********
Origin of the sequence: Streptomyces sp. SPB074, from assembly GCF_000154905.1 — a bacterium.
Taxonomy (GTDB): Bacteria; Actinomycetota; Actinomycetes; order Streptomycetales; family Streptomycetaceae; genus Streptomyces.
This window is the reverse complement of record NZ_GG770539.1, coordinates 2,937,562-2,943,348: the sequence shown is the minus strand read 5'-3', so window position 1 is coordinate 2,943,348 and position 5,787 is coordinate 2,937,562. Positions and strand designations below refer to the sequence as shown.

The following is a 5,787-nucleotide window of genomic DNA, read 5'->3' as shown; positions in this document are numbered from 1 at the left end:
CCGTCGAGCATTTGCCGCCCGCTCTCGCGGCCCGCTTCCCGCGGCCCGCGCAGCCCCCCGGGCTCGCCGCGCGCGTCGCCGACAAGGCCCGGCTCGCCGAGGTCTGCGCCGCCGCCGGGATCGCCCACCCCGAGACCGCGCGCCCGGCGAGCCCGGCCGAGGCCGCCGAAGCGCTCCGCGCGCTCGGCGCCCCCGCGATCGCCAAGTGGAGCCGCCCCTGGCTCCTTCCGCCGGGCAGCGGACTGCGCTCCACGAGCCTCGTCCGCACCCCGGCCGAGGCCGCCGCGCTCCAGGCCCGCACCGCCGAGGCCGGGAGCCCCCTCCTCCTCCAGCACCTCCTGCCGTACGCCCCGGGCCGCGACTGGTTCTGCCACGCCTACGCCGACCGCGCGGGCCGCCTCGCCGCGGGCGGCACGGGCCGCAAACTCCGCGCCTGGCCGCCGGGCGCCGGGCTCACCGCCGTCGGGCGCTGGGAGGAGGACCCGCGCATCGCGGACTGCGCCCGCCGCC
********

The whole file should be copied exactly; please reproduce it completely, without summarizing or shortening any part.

Origin of the sequence: Streptomyces sp. SPB074, from assembly GCF_000154905.1 — a bacterium.
Taxonomy (GTDB): Bacteria; Actinomycetota; Actinomycetes; order Streptomycetales; family Streptomycetaceae; genus Streptomyces.
This window is the reverse complement of record NZ_GG770539.1, coordinates 2,937,562-2,943,348: the sequence shown is the minus strand read 5'-3', so window position 1 is coordinate 2,943,348 and position 5,787 is coordinate 2,937,562. Positions and strand designations below refer to the sequence as shown.

The following is a 5,787-nucleotide window of genomic DNA, read 5'->3' as shown; positions in this document are numbered from 1 at the left end:
CCGTCGAGCATTTGCCGCCCGCTCTCGCGGCCCGCTTCCCGCGGCCCGCGCAGCCCCCCGGGCTCGCCGCGCGCGTCGCCGACAAGGCCCGGCTCGCCGAGGTCTGCGCCGCCGCCGGGATCGCCCACCCCGAGACCGCGCGCCCGGCGAGCCCGGCCGAGGCCGCCGAAGCGCTCCGCGCGCTCGGCGCCCCCGCGATCGCCAAGTGGAGCCGCCCCTGGCTCCTTCCGCCGGGCAGCGGACTGCGCTCCACGAGCCTCGTCCGCACCCCGGCCGAGGCCGCCGCGCTCCAGGCCCGCACCGCCGAGGCCGGGAGCCCCCTCCTCCTCCAGCACCTCCTGCCGTACGCCCCGGGCCGCGACTGGTTCTGCCACGCCTACGCCGACCGCGCGGGCCGCCTCGCCGCGGGCGGCACGGGCCGCAAACTCCGCGCCTGGCCGCCGGGCGCCGGGCTCACCGCCGTCGGGCGCTGGGAGGAGGACCCGCGCATCGCGGACTGCGCCCGCCGCC